By David Dean
By today's standards, Jack the Ripper's body count wouldn't even get him into the top ten of modern serial killers. He had only five, though some argue there are one, or more, additional murders that should be attributed to him. Whatever the true count may be, his savagery places him right up there with the heavy hitters of any age. Additionally, he has the distinction of being both an original and uncaught. After five (or more) unsolved murders of prostitutes, he simply stopped--his mystery remains.
Just like Lizzie, but much, much more so, there have been millions of words written about Jack--so much, indeed, that you might think he was still among us and practicing his devilish trade in murder. There have been dozens of suspects offered up by writers and scholars that were unknown to the police of that time, or never considered by them if they were. In fact, there has probably been no case in the history of recorded crime in which the public has done more second-guessing of the police than this one. It went on during Jack's heinous career, and has continued to this day. I will not be doing that. I can't come up with a single theory or suspect that hasn't already been put forth by someone...somewhere. So I'm not even going to try. Why this case continues to fascinate us so long after the brutal acts were committed--that, I might can answer.
A number of elements conspired to make Jack the Ripper a household bogeyman during his own time: The emergence of the modern tabloid newspaper, a Victorian-era fad of philanthropic concern for the destitute of London's slums, the thwarting of the seemingly implacable Scotland Yard, and interest in the case from Queen Victoria herself. For later generations, I would add that the glamor of a seemingly genteel, mysterious, and by-gone era, cloaked in fog and black lace, provided an irresistible backdrop to Jack's horrors. He was a real-life Mr. Hyde, and the mystery lay in trying to uncover his Dr. Jekyll alter ego.
Of suspects, there is one for every taste; they run the gamut from butcher to surgeon, royal heir to crazed foreigner. But Jack was no gentleman, whatever his day job might have been. Though his murder spree only extended over a few months (much longer according to some), each killing was more brutal than the last. The victims, all the poorest of prostitutes, were savagely killed, their throats sliced, their abdomens mutilated, and in several instances, organs were removed. All, but one of the murders were carried out on the streets, the bodies left for a terrified public to discover. The last was accomplished indoors, in a small, bed-sitter, as the British dub them. There he was able to work without fear of discovery or interruption, and he, quite literally, destroyed the poor woman. Then, he seemingly vanished.
There are as many theories about his disappearance as there are about his identity: he killed himself, he was imprisoned on unrelated charges, he was committed to an insane asylum, or he fled to another country; perhaps America. These are just a few of the ideas put forth. Of course, it is unlikely we will ever know who he was or what became of him, but his stealing away into the fog has impressed an indelible image into our collective minds; adding to his myth.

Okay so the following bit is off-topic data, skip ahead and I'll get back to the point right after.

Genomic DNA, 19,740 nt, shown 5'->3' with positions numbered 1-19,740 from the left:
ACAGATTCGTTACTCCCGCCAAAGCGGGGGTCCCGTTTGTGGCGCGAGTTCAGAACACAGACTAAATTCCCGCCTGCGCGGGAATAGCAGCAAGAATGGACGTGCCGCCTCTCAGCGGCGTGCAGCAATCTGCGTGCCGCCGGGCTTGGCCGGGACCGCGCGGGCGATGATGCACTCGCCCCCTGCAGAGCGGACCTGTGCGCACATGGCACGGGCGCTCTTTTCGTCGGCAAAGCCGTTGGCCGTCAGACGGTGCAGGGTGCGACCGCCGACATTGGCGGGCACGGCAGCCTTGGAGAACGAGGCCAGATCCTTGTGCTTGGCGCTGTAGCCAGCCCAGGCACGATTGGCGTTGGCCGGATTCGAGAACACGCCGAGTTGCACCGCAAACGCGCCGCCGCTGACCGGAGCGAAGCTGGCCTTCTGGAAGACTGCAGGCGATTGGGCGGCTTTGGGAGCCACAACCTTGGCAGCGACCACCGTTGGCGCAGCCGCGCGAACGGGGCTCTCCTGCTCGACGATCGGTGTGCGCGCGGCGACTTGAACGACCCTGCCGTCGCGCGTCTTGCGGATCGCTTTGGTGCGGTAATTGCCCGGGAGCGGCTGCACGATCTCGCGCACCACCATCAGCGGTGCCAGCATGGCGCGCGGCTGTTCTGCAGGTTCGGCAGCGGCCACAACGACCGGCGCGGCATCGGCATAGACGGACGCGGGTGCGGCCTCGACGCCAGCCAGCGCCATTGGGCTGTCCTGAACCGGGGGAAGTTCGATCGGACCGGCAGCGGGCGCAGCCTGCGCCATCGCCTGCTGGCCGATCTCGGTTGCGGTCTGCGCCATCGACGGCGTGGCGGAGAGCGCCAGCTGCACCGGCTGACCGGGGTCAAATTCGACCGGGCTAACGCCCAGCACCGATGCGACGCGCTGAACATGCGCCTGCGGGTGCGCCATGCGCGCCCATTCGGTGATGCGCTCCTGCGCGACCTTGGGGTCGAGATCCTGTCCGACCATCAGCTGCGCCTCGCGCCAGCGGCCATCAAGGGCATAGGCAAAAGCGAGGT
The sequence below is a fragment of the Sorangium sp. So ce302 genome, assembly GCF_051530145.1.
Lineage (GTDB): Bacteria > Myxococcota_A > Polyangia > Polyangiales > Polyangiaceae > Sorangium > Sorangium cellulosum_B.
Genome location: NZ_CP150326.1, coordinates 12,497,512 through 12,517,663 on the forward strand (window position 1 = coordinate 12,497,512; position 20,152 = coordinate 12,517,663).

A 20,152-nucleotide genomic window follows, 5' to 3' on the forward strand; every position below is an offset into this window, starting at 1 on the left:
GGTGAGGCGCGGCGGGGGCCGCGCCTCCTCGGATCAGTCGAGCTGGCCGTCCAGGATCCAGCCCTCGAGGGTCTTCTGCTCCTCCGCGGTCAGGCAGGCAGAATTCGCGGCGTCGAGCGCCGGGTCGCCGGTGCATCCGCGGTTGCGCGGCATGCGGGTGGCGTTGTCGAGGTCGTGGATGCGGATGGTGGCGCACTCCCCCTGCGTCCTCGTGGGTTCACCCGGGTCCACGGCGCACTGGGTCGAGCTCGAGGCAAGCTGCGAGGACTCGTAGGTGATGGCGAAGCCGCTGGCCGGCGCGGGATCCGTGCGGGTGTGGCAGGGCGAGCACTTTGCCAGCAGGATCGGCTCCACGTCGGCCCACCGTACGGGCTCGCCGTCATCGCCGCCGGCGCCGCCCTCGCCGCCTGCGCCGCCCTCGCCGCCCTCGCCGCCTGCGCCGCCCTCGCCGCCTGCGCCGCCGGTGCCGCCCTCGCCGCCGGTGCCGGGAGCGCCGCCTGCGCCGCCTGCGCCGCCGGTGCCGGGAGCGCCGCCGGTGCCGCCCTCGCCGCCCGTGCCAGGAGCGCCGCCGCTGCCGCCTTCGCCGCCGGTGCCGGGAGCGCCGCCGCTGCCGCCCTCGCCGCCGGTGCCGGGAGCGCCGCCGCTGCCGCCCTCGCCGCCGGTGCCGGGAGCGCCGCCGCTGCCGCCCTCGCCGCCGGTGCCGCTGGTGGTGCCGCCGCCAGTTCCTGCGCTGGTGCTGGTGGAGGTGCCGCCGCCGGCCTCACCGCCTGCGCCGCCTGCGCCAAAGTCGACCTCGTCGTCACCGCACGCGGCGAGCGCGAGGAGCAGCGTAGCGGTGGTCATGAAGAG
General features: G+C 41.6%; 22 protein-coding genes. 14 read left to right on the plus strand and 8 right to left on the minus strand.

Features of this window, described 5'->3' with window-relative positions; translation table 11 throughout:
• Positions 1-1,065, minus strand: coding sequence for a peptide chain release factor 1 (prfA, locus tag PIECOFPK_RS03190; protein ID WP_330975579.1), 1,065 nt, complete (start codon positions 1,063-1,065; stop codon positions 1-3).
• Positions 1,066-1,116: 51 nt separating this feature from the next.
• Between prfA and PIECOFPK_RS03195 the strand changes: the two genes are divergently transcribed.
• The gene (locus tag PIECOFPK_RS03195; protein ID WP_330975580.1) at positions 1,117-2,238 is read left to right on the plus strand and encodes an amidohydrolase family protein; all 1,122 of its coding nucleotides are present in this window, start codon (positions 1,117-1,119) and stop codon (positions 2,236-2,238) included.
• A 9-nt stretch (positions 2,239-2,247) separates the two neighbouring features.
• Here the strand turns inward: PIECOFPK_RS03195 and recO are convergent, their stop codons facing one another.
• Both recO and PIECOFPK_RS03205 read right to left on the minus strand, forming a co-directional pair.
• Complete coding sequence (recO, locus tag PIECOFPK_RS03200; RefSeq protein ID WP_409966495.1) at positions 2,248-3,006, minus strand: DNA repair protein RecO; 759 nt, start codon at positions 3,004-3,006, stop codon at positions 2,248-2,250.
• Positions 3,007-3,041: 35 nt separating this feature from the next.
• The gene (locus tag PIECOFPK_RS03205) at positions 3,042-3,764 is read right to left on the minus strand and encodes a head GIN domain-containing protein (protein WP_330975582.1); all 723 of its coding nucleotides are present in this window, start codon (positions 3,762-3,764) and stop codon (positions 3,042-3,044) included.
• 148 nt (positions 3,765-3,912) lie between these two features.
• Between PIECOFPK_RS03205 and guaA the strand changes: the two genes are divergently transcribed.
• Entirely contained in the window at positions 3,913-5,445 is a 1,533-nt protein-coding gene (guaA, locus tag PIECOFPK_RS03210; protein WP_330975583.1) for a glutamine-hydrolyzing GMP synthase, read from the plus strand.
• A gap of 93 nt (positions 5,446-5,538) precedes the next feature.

Jack was also his own publicist, which was a new wrinkle that contributed greatly to his legendary status. He wrote several letters "From Hell," expressing his glee and enjoyment with mutilation and murder. He signed himself, "Jack the Ripper" and also coined the coy moniker of "Saucy Jack." The details leaked out to the public--the denizens of London may have been terrified of Jack, but they were also insatiably curious about him. Jack was proud of his horrific deeds and didn't mind saying so; writing in red ink, and once sending a piece of human kidney along with his message to the world. He was truly a vile creature.
Another factor that fueled the growth of Jack's hellish reputation was the slum of Whitechapel that he prowled. This teeming, filthy neighborhood was no stranger to murder before, or after, Jack. And the prostitutes that plied their trade there were often the victims of it, even as they are today. But after the advent of the Ripper murders, every unsolved murder of a female in Whitechapel was laid at his door. According to some his spree continued until February 1891; the police of that time lay only the five murders to Jack, the last being in November 1888. In fact, the Metropolitan Police of London divide the murders into two categories: the Ripper murders and the Whitechapel murders. They do so with good reason. The details of many of the murders that took place in Whitechapel during the period of August '88 to February '91 show them to be clearly unrelated; the modus operandi, beyond the fact that the killing was of a prostitute, bore little resemblance to Jack's handiwork. Ironically, some of these "Whitechapel Murders" may also have been the work of the same killer, an unknown person no less brutal than Jack who successfully operated in his shadow. This, I caution, remains a possibility, not a proven fact.
On a personal note, I would add that Jack, just like those that come before and after him, was not, in any sense, a romantic creature. He was a vicious, merciless killer of defenseless women--a monster, really. You have only to look at the crime scene and autopsy photos to see that. The last murder, that of Mary Kelly, is not for the faint of heart, or weak of stomach. Jack may have written his gloating letters "From Hell," but if there's anything certain in this case, it's that he's certainly there now.